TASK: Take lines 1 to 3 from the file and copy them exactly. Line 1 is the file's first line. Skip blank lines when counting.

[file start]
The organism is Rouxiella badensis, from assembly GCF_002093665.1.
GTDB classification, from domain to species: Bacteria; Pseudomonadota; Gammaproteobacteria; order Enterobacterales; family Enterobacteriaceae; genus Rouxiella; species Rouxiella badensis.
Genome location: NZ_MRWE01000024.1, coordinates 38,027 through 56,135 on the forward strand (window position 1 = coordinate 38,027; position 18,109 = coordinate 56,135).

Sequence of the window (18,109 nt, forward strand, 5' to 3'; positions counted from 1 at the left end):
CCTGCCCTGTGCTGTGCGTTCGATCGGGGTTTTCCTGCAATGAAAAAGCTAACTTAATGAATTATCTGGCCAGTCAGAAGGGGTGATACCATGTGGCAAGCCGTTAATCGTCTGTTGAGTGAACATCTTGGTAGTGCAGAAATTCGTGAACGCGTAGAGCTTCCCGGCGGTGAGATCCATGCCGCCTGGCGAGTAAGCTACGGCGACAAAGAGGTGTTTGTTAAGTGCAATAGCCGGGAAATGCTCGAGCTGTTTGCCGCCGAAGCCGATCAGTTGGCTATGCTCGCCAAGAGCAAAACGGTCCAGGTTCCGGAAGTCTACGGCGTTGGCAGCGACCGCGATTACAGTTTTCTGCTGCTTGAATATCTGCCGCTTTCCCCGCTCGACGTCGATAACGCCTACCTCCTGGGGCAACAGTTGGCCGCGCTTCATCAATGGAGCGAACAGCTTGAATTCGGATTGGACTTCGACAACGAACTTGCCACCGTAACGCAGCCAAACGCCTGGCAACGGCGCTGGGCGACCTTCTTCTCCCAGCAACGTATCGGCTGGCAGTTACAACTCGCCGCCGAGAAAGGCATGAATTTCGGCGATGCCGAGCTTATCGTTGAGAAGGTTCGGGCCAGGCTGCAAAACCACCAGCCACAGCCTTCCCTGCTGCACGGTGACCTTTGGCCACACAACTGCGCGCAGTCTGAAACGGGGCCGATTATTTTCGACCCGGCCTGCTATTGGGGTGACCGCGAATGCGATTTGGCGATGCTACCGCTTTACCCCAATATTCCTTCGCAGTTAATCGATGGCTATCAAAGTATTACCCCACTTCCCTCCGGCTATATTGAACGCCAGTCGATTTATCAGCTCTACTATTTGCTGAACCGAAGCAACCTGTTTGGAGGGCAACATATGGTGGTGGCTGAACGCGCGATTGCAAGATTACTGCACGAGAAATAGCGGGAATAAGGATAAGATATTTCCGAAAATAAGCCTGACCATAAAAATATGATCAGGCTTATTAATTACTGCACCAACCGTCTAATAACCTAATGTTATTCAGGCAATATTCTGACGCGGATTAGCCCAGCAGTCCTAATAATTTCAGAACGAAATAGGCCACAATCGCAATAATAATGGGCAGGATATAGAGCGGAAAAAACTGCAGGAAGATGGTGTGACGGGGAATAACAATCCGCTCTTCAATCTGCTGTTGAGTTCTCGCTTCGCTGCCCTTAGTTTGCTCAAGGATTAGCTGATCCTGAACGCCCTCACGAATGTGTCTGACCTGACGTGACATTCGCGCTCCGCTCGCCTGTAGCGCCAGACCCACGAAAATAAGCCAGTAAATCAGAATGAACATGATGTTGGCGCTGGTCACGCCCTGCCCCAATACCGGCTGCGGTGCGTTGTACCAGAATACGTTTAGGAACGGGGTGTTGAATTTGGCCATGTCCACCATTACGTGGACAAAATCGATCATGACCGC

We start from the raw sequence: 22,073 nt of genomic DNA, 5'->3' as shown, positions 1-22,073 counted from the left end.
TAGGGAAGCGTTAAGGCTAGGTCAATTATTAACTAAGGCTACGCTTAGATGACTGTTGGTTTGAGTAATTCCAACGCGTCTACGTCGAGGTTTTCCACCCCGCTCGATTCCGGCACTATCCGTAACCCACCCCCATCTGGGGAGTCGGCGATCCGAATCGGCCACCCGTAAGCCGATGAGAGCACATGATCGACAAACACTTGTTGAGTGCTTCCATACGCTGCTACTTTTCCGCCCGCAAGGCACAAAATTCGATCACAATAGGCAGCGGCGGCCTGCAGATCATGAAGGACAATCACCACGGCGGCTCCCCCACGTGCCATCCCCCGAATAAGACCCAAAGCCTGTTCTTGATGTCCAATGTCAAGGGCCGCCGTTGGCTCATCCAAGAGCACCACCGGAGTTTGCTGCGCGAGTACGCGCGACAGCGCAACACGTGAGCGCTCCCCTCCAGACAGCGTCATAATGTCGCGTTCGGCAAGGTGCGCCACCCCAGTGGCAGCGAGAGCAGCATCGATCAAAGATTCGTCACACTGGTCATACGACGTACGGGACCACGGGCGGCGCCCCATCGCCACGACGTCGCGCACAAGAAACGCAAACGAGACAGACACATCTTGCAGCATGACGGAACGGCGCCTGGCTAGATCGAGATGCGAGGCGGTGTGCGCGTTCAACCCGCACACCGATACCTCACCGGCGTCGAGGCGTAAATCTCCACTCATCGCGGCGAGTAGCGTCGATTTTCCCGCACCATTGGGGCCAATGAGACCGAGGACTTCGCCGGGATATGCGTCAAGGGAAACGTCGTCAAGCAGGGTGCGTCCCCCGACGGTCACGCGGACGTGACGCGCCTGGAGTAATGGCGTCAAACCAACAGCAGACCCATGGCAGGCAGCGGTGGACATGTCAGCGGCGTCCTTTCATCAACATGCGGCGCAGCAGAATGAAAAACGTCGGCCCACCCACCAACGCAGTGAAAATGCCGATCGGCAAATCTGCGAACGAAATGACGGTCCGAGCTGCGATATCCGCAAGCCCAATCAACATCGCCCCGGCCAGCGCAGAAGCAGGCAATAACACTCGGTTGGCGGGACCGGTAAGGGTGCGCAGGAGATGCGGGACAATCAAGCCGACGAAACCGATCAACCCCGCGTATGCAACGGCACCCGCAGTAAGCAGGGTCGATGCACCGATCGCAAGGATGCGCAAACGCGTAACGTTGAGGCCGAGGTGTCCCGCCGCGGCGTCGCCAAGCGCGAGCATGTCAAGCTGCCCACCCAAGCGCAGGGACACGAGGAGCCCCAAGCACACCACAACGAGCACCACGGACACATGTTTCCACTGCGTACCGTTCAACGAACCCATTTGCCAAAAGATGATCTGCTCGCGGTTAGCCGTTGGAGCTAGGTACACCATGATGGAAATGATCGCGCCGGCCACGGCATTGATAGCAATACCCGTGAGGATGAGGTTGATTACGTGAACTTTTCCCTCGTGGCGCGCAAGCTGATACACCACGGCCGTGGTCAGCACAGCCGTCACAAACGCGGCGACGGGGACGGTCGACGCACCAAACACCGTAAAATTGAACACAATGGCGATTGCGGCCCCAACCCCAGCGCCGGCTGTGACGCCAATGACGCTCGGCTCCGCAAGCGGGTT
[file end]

The organism is Rouxiella badensis, from assembly GCF_002093665.1.
GTDB classification, from domain to species: Bacteria; Pseudomonadota; Gammaproteobacteria; order Enterobacterales; family Enterobacteriaceae; genus Rouxiella; species Rouxiella badensis.
Genome location: NZ_MRWE01000024.1, coordinates 38,027 through 56,135 on the forward strand (window position 1 = coordinate 38,027; position 18,109 = coordinate 56,135).